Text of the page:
By Christopher C. Carr, Esq. Chester County bankruptcy attorney.
Why do so many of us come this way? Well, virtually all of us who seek a bankruptcy do so in order to get a “fresh start”. That is precisely what the law says it is there for. Elsewhere, I argue that without such a safety net there to catch us if we fail, WE COULD NOT AND WOULD NOT HAVE A ROBUST FREE MARKET ECONOMY. So many of us are maxxed out on our credit cards and have no more purchasing power. We seek fresh sources of credit for autos, schooling, even our everyday purchases. So for better or for worse, it becomes critical for us to find our way back to the credit wellspring as soon as possible after, nay even during, our bankruptcy.
A Chapter 7 “liquidation type” bankruptcy filing remains on your credit report for 10 years from the date of filing. A Chapter 13 “debtor in possession” bankruptcy filing will remain on your credit report for 7 years from the date of filing. It will be automatically removed after the expiration of the applicable period.
Does this mean that your credit will be impaired for 7 to 10 years? Does it mean you will not be able to purchase critical items on credit? Absolutely not.
Note that the period starts from the date of filing not discharge so, for example, if you are in a Chapter 13 and complete a 3 year plan 3.5 years later, you will only have three and a half to go. And during this time and even before, you will, with persistence, be able to get credit for the things you really need (see below.) But, you can begin to rebuild your credit rating immediately upon the date of your discharge order. (In a Chapter 7 this will be granted 3-4 months after your petition is filed, typically.) Actually, it will often prove easier to rebuild your credit after a bankruptcy filing because you will no longer have debts that are in excess of your credit limits.
Don’t even think about hiring a “Credit repair” agency. The money you pay to them could actually be used directly to repair your credit. As any bankruptcy practitioner will tell you, it’s really no secret, the crucial thing you need to do to rebuild your credit quickly and at no added cost is to pay all of your future bills on time. After a bankruptcy filing, your payment history will be crucial. If you are in a Chapter 13 your plan payments will be reported. It is common to see former clients who have rebuilt their ratings within 2 to 3 years after a bankruptcy. Their secret? They paid their mortgage and car loans ON TIME and didn’t miss a payment. Some ideas: Send the checks EARLY in case the mail is delayed. Set up an emergency fund, perhaps in a short term CD, to give yourself the “float” needed to make the payments in case you are short one month and then replenish it in flush months or with your tax refund. Have the mental discipline not to use it for anything else!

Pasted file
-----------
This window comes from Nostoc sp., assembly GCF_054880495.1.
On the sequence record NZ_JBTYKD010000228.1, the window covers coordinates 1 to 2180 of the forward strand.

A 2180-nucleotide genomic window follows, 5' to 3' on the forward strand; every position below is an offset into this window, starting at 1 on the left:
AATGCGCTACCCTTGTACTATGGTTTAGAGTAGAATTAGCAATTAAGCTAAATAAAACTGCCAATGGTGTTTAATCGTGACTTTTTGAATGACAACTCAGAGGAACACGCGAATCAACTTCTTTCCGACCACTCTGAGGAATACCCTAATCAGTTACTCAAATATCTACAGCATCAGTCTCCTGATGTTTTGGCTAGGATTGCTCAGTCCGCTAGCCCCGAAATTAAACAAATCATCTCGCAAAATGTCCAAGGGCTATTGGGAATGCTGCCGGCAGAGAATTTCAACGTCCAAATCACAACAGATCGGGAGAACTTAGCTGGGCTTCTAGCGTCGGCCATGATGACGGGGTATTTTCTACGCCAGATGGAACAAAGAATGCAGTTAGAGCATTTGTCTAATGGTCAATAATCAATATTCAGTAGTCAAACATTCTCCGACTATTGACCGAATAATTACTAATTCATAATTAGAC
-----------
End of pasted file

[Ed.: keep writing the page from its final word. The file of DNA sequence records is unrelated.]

As an example, a recent Chapter 7 client finished his case; obtained his discharge order and exactly 30 months later (2 years and 6 months), purchased a new home and obtained a competitive mortgage rate for a 30 year fixed.
You will be able to get a new credit card after your bankruptcy case has been completed. It is true that you are likely to be rejected once or twice, but you should be able to obtain approval for a small credit card as long as you are persistent. Your best bet may be to talk to that friendly bank manager you have known for years. And you may need to ask more than once.
There are also ways to surrender that car you are driving now and its high rate loan and purchase a new car even while in bankruptcy, believe it or not. You will pay a somewhat higher interest rate but rates are at historically low levels now anyway.
You will also be able to apply for student loans, for yourself or for a child. Specifically, the Bankruptcy Code (11 U.S.C. Section 525) prevents the government from discriminating against individuals on the grounds that they have filed for bankruptcy relief. I have yet to hear of anyone being denied a student loan on bankruptcy grounds.
Law Offices of Christopher C. Carr, MBA, P.C., is a quality bankruptcy and debt relief practice, located in Valley Township, west of Coatesville, Pennsylvania, where Attorney Christopher Carr, a Chester County bankruptcy attorney, who has over 30 years if diversified ;egal experience, concentrates on serving the residents of and businesses located within Western Chester County and Eastern Lancaster County, Pennsylvania, including the communities in and around Atglen, Bird in Hand, Caln, Christiana, Coatesville, Downingtown, Eagle, Exton, Fallowfield Gap, Honeybrook, Lancaster, Lincoln University, Modena, New Holland, Parkesburg, Paradise, Ronks, Sadsbury, Thorndale, Valley Township, Wagontown & West Chester, Pennsylvania. If you reside or do business in the area and need assistance with a legal issue, please call Mr. Carr at (610)380-7969 or write him at firstname.lastname@example.org today!
I also provide Mortgage Modification Services.
©Christopher C. Carr, Attorney at Law 2009, 2012, All Rights Reserved
“V” Photo by Janet McKnight